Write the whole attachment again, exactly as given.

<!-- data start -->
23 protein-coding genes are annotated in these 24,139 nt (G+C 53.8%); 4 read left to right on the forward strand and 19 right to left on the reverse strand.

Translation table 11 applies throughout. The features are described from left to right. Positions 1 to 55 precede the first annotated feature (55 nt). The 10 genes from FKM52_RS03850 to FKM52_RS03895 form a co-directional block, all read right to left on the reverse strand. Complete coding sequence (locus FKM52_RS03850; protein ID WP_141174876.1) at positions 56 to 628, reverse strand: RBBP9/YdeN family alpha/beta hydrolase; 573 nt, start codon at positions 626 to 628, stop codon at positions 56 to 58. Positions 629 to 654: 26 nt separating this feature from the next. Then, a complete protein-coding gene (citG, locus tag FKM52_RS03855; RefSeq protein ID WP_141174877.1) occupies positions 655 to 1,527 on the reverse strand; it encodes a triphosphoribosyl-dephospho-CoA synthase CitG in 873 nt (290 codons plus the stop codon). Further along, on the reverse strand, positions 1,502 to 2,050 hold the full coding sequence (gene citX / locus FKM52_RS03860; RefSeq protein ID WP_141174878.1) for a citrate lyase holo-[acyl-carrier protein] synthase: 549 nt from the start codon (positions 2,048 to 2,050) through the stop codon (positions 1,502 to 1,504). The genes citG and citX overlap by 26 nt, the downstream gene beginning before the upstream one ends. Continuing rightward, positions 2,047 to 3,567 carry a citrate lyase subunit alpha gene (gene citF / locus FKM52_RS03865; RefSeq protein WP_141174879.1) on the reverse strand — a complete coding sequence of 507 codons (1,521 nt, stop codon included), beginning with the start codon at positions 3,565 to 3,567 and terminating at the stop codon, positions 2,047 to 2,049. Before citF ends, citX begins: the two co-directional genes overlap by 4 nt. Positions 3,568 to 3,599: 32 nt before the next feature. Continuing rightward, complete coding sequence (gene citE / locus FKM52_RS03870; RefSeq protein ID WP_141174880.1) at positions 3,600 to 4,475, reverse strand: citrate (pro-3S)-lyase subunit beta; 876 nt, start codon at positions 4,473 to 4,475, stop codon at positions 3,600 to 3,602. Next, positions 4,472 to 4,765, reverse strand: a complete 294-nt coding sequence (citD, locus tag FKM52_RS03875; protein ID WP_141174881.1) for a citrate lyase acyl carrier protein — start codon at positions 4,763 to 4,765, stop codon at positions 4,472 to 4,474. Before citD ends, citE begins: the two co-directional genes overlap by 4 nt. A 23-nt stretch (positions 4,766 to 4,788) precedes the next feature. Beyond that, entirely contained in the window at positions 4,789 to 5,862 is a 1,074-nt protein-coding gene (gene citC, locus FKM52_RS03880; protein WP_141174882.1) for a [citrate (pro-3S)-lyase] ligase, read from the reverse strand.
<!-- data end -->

23 protein-coding genes are annotated in these 24,139 nt (G+C 53.8%); 4 read left to right on the forward strand and 19 right to left on the reverse strand.

Translation table 11 applies throughout. The features are described from left to right. Positions 1 to 55 precede the first annotated feature (55 nt). The 10 genes from FKM52_RS03850 to FKM52_RS03895 form a co-directional block, all read right to left on the reverse strand. Complete coding sequence (locus FKM52_RS03850; protein ID WP_141174876.1) at positions 56 to 628, reverse strand: RBBP9/YdeN family alpha/beta hydrolase; 573 nt, start codon at positions 626 to 628, stop codon at positions 56 to 58. Positions 629 to 654: 26 nt separating this feature from the next. Then, a complete protein-coding gene (citG, locus tag FKM52_RS03855; RefSeq protein ID WP_141174877.1) occupies positions 655 to 1,527 on the reverse strand; it encodes a triphosphoribosyl-dephospho-CoA synthase CitG in 873 nt (290 codons plus the stop codon). Further along, on the reverse strand, positions 1,502 to 2,050 hold the full coding sequence (gene citX / locus FKM52_RS03860; RefSeq protein ID WP_141174878.1) for a citrate lyase holo-[acyl-carrier protein] synthase: 549 nt from the start codon (positions 2,048 to 2,050) through the stop codon (positions 1,502 to 1,504). The genes citG and citX overlap by 26 nt, the downstream gene beginning before the upstream one ends. Continuing rightward, positions 2,047 to 3,567 carry a citrate lyase subunit alpha gene (gene citF / locus FKM52_RS03865; RefSeq protein WP_141174879.1) on the reverse strand — a complete coding sequence of 507 codons (1,521 nt, stop codon included), beginning with the start codon at positions 3,565 to 3,567 and terminating at the stop codon, positions 2,047 to 2,049. Before citF ends, citX begins: the two co-directional genes overlap by 4 nt. Positions 3,568 to 3,599: 32 nt before the next feature. Continuing rightward, complete coding sequence (gene citE / locus FKM52_RS03870; RefSeq protein ID WP_141174880.1) at positions 3,600 to 4,475, reverse strand: citrate (pro-3S)-lyase subunit beta; 876 nt, start codon at positions 4,473 to 4,475, stop codon at positions 3,600 to 3,602. Next, positions 4,472 to 4,765, reverse strand: a complete 294-nt coding sequence (citD, locus tag FKM52_RS03875; protein ID WP_141174881.1) for a citrate lyase acyl carrier protein — start codon at positions 4,763 to 4,765, stop codon at positions 4,472 to 4,474. Before citD ends, citE begins: the two co-directional genes overlap by 4 nt. A 23-nt stretch (positions 4,766 to 4,788) precedes the next feature. Beyond that, entirely contained in the window at positions 4,789 to 5,862 is a 1,074-nt protein-coding gene (gene citC, locus FKM52_RS03880; protein WP_141174882.1) for a [citrate (pro-3S)-lyase] ligase, read from the reverse strand.